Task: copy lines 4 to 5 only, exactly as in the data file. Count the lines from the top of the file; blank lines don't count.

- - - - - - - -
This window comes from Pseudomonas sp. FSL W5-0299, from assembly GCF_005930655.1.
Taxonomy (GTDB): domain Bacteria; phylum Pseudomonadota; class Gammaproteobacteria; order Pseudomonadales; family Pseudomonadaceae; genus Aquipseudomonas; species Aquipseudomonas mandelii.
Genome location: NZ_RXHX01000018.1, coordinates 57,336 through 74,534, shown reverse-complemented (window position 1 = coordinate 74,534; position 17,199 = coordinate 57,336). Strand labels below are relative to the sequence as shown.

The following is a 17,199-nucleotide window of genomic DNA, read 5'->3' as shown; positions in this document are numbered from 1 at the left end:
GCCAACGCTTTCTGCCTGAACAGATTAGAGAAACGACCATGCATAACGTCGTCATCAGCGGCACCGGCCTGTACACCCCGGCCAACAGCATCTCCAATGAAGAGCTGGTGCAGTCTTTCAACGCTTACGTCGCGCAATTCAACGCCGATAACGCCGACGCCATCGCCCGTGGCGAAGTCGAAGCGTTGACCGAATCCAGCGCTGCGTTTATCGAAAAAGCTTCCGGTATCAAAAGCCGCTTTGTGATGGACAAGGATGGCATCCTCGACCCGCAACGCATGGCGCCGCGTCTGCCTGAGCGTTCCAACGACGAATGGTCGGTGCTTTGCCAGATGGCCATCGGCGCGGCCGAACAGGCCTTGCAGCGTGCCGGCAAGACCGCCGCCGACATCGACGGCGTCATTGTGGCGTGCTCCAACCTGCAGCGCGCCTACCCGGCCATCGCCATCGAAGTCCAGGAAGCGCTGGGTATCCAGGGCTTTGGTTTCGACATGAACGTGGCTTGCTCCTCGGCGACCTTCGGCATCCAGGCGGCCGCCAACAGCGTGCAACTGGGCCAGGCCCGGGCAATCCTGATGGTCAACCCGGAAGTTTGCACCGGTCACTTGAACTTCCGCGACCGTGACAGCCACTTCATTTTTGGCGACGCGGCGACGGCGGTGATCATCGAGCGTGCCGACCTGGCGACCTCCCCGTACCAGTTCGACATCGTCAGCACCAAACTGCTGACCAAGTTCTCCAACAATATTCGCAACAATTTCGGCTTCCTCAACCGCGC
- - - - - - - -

The following is a 17,199-nucleotide window of genomic DNA, read 5'->3' as shown; positions in this document are numbered from 1 at the left end:
GCCAACGCTTTCTGCCTGAACAGATTAGAGAAACGACCATGCATAACGTCGTCATCAGCGGCACCGGCCTGTACACCCCGGCCAACAGCATCTCCAATGAAGAGCTGGTGCAGTCTTTCAACGCTTACGTCGCGCAATTCAACGCCGATAACGCCGACGCCATCGCCCGTGGCGAAGTCGAAGCGTTGACCGAATCCAGCGCTGCGTTTATCGAAAAAGCTTCCGGTATCAAAAGCCGCTTTGTGATGGACAAGGATGGCATCCTCGACCCGCAACGCATGGCGCCGCGTCTGCCTGAGCGTTCCAACGACGAATGGTCGGTGCTTTGCCAGATGGCCATCGGCGCGGCCGAACAGGCCTTGCAGCGTGCCGGCAAGACCGCCGCCGACATCGACGGCGTCATTGTGGCGTGCTCCAACCTGCAGCGCGCCTACCCGGCCATCGCCATCGAAGTCCAGGAAGCGCTGGGTATCCAGGGCTTTGGTTTCGACATGAACGTGGCTTGCTCCTCGGCGACCTTCGGCATCCAGGCGGCCGCCAACAGCGTGCAACTGGGCCAGGCCCGGGCAATCCTGATGGTCAACCCGGAAGTTTGCACCGGTCACTTGAACTTCCGCGACCGTGACAGCCACTTCATTTTTGGCGACGCGGCGACGGCGGTGATCATCGAGCGTGCCGACCTGGCGACCTCCCCGTACCAGTTCGACATCGTCAGCACCAAACTGCTGACCAAGTTCTCCAACAATATTCGCAACAATTTCGGCTTCCTCAACCGCGC